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E-M:/ MI legislators call for health study of freight terminal



Several Michigan legislators held a press conference calling on the Federal Highway Administration (FHWA) to perform a study of the health impacts of the proposed Detroit Intermodal Freight Terminal (DIFT) project. The DIFT, a truck-rail terminal project proposed in Detroit, Dearborn and Ferndale is currently being studied by the Michigan Department of Transporation (MDOT). The legislators’ call for a study of potential health impacts, echoes that of members of the affected community, who have also called for FHWA to consider health in their environmental impact statement for the proposed DIFT. Text of the press release is below.

 

Michigan Legislature

 

 

For Immediate Release

Wednesday, June 22, 2004

 Contact: Senator Buzz Thomas-517-373-0921

Representative Steve Tobocman-517-373-0823

 

HIGHWAY ADMINISTRATION

RISKING LIVES, JEOPARDIZING HEALTH

 

LANSING—Citing the possibility of increased illnesses and possibly even increased numbers of deaths, Michigan legislators, including State Representative Morris Hood (D-Detroit), State Representative Andy Meisner (D-Ferndale), State Representative Steve Tobocman (D-Detroit), State Senator Liz Brater (D-Ann Arbor), State Senator Hansen Clarke (D-Detroit), State Senator Gilda Jacobs (D-Huntington Woods), State Senator Buzz Thomas (D-Detroit), today called on the Federal Highway Administration (FHWA) to perform a more rigorous air quality study, including a study of the health impact of the proposed Detroit Intermodal Freight Terminal (DIFT).  The DIFT, a truck-rail freight terminal project proposed in Detroit, Dearborn and Ferndale is currently being studied by the Michigan Department of Transportation (MDOT).

“Today, we are asking the federal government to do its job and determine the threat of the DIFT to our community,” said Tobocman.  “The Bush Administration has been notoriously lax in protecting air quality. The community deserves a more thorough air quality study than is being currently proposed for the project.”

The DIFT is expected to drastically increase truck traffic, with up to 5000 truck trips a day if a consolidated facility is implemented.  These trucks would add a significant amount of air pollutants to Southwest Detroit and East Dearborn, an area that currently suffers as having some of the worst air pollution in Michigan.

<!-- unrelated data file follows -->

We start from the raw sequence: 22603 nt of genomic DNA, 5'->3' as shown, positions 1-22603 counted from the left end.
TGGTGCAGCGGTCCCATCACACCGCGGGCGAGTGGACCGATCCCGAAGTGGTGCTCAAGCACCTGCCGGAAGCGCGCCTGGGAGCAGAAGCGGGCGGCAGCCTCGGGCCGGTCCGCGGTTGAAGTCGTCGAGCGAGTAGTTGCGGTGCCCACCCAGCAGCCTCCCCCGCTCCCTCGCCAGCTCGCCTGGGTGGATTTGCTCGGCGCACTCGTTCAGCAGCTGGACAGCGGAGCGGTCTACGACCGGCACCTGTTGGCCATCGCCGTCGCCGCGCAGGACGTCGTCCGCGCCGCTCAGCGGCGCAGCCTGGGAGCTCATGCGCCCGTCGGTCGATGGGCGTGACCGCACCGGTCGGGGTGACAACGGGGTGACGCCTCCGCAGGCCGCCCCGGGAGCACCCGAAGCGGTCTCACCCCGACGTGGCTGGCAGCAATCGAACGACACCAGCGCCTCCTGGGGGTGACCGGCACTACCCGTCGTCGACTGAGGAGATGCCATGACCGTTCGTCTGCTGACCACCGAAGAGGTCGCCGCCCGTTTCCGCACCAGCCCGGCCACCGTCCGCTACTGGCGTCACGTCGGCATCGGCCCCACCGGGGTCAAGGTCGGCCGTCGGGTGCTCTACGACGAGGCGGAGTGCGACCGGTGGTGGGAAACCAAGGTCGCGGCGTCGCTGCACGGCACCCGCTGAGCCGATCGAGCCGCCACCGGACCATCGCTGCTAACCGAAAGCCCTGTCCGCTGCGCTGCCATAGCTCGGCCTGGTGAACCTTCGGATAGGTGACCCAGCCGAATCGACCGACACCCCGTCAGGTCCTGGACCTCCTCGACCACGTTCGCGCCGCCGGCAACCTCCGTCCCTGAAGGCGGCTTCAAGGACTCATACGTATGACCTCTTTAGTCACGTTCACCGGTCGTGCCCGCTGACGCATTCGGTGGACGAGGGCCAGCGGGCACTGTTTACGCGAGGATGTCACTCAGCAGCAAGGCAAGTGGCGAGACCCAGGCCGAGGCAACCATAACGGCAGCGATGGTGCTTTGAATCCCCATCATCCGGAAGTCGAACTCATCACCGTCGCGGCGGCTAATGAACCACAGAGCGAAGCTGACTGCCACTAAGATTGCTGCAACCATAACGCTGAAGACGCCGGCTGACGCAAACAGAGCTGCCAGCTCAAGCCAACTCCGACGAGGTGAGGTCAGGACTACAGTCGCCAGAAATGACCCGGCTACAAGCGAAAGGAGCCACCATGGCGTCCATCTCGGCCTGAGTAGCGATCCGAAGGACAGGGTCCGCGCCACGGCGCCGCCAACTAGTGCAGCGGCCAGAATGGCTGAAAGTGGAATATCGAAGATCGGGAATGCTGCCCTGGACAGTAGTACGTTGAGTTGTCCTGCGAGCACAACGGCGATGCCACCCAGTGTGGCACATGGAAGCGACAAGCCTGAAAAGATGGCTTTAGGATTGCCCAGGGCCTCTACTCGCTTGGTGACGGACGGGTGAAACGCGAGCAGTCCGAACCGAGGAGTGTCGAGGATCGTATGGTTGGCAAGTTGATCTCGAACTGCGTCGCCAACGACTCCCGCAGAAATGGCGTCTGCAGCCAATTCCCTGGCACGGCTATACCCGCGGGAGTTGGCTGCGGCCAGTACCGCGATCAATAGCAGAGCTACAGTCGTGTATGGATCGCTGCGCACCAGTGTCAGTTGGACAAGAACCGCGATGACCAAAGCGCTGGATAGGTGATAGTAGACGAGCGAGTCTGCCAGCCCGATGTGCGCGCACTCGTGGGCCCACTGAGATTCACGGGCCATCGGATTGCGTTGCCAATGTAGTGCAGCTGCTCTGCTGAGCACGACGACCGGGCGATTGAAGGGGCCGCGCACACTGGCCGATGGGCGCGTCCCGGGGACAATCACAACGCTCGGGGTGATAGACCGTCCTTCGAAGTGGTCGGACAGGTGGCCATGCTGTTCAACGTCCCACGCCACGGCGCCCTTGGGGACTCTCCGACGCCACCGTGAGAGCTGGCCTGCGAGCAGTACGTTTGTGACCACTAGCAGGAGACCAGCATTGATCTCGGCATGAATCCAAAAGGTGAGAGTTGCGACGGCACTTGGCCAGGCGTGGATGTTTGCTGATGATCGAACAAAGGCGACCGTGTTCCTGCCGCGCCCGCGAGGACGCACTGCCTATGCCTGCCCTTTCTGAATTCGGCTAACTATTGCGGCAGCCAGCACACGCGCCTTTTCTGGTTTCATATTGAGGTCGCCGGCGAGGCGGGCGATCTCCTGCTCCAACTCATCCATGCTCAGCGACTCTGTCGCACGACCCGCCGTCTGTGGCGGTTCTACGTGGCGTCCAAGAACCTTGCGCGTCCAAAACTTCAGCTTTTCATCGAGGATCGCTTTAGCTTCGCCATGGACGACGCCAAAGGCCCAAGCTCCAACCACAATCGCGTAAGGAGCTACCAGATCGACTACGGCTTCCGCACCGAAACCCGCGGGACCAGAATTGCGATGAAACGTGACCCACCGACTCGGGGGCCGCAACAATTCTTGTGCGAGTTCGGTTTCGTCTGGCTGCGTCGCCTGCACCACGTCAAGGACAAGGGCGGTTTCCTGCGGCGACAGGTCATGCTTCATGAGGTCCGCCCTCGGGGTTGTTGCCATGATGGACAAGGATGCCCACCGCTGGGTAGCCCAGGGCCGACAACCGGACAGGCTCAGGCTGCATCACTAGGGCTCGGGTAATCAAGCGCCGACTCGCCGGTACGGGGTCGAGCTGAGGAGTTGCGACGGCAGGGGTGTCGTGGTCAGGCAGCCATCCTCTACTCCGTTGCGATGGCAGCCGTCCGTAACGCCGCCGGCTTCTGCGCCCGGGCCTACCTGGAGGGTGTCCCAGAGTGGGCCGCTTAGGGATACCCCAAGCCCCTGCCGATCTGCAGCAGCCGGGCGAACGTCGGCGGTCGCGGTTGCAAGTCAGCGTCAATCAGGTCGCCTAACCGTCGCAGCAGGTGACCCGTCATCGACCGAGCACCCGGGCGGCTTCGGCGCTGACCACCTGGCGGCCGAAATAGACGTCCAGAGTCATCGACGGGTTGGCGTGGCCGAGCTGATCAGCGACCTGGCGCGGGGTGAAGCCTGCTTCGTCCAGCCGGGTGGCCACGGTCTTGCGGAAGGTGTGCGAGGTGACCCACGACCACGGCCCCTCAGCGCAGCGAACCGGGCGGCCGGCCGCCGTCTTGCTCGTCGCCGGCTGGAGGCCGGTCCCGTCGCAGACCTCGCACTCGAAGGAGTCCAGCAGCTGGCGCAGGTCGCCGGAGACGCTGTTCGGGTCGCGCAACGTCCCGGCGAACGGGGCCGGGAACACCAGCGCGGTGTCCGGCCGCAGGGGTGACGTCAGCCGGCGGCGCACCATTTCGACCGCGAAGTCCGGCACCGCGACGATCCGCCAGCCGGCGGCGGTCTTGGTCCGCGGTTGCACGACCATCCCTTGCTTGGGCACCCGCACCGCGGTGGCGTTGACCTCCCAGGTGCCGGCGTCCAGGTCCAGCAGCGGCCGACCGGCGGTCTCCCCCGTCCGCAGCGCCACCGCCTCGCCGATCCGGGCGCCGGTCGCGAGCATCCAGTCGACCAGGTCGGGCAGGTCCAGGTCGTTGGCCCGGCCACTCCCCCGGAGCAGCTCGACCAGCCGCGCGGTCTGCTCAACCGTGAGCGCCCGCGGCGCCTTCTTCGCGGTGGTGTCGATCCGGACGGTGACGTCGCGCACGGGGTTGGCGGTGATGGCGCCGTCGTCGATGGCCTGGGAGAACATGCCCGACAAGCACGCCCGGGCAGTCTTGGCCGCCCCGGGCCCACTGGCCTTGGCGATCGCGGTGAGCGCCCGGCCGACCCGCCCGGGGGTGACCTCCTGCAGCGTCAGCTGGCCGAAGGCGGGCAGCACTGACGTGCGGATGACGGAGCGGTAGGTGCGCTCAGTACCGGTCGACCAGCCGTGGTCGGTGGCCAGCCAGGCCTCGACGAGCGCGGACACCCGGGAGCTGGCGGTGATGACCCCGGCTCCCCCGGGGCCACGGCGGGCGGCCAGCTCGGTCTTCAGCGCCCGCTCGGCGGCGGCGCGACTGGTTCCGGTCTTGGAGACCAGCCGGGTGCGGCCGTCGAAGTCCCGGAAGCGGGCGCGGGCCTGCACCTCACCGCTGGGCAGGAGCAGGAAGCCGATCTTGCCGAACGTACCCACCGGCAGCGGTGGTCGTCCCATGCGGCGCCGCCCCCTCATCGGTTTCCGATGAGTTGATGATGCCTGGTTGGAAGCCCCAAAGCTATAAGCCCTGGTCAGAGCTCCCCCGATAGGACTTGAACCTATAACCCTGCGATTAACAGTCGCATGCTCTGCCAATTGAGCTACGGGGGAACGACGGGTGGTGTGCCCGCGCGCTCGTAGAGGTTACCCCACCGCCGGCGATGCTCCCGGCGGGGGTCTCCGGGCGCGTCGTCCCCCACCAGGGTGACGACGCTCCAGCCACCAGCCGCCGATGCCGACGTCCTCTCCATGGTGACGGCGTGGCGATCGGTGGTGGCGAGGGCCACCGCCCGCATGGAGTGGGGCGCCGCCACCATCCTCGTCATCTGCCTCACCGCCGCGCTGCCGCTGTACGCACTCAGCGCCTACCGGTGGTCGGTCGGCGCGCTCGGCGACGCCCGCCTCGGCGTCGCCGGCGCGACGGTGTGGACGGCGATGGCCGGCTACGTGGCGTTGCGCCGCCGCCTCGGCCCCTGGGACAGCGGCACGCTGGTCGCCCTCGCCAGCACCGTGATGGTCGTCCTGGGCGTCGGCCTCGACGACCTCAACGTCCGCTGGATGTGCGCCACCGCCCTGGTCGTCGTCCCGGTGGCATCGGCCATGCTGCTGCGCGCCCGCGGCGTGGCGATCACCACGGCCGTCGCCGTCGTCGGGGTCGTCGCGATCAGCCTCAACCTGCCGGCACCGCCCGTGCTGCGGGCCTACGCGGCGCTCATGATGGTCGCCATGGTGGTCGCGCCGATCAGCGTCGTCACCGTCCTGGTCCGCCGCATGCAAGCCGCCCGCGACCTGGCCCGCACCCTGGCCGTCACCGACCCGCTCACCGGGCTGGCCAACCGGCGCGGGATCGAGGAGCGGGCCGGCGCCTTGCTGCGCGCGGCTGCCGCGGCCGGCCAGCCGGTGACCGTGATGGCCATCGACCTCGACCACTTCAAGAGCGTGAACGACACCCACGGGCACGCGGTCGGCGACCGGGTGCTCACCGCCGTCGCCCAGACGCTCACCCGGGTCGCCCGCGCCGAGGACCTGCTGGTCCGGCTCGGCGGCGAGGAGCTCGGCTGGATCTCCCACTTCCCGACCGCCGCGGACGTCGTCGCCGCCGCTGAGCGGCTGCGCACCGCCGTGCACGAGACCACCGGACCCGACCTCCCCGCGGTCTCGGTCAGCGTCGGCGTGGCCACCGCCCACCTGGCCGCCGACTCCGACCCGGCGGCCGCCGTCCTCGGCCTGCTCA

The additional diesel exhaust from the trucks would bear a severe impact on the community.  Diesel fumes can lead to decreased lung function, asthma exacerbations, cancer, and cardiopulmonary morbidity and mortality.  In addition, both particulate matter 2.5 and ozone, two of the criteria air pollutants for which Detroit is a non-attainment area, are linked to adverse health outcomes, especially in sensitive sub-populations such as asthmatics, children, and the elderly. 

“It is government’s responsibility to ensure that public dollars are not used to worsen the quality of life for any community or endanger the health of any person,” said Thomas.  “Government’s job is to protect its citizens, and that is what we are asking the federal government to do today—protect those citizens that will be directly and daily bombarded by this project.”

Metro Detroit already has a high incidence of asthma, which is estimated at 17% by the Lung Association, considerably higher than the estimated 9% for Michigan and 7% for the U.S., according to the Centers for Disease Control.  University of Michigan scientists who have been studying the severity of asthma in Southwest Detroit children have found links in increases in particulate matter and ozone to worsening symptoms in children with moderate to severe asthma.

“It would be wrong to ignore scientific data that supports the link between air quality to asthma or other respiratory illnesses,” said Hood.  “We wouldn’t expect the government to build a road without studying its impact on traffic, so why should we build a freight terminal and not study its impact on the air quality in our community and the health of children and families?”

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Kathryn Savoie, Ph.D.

Environmental Program Director

 

Arab Community Center for Economic and Social Services (ACCESS)

6450 Maple Street

Dearborn MI 48126

(313) 216-2225

ksavoie@accesscommunity.org